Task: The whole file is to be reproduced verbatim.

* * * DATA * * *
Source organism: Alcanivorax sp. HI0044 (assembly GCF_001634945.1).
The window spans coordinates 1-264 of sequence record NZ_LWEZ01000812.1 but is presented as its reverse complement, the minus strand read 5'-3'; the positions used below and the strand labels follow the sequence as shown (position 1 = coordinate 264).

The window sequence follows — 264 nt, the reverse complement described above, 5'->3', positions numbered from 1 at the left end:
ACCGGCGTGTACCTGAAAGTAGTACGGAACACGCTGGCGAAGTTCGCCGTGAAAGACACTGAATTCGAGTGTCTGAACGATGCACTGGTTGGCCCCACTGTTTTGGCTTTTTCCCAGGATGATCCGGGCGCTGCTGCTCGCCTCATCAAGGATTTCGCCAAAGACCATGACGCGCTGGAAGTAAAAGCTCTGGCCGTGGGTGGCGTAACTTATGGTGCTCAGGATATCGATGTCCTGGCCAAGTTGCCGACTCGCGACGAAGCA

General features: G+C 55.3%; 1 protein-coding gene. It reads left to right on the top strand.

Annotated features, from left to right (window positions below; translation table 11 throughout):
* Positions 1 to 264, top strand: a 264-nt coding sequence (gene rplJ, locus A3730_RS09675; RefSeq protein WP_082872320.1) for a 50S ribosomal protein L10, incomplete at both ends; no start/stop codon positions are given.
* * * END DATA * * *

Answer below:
Source organism: Alcanivorax sp. HI0044 (assembly GCF_001634945.1).
The window spans coordinates 1-264 of sequence record NZ_LWEZ01000812.1 but is presented as its reverse complement, the minus strand read 5'-3'; the positions used below and the strand labels follow the sequence as shown (position 1 = coordinate 264).

The window sequence follows — 264 nt, the reverse complement described above, 5'->3', positions numbered from 1 at the left end:
ACCGGCGTGTACCTGAAAGTAGTACGGAACACGCTGGCGAAGTTCGCCGTGAAAGACACTGAATTCGAGTGTCTGAACGATGCACTGGTTGGCCCCACTGTTTTGGCTTTTTCCCAGGATGATCCGGGCGCTGCTGCTCGCCTCATCAAGGATTTCGCCAAAGACCATGACGCGCTGGAAGTAAAAGCTCTGGCCGTGGGTGGCGTAACTTATGGTGCTCAGGATATCGATGTCCTGGCCAAGTTGCCGACTCGCGACGAAGCA

General features: G+C 55.3%; 1 protein-coding gene. It reads left to right on the top strand.

Annotated features, from left to right (window positions below; translation table 11 throughout):
* Positions 1 to 264, top strand: a 264-nt coding sequence (gene rplJ, locus A3730_RS09675; RefSeq protein WP_082872320.1) for a 50S ribosomal protein L10, incomplete at both ends; no start/stop codon positions are given.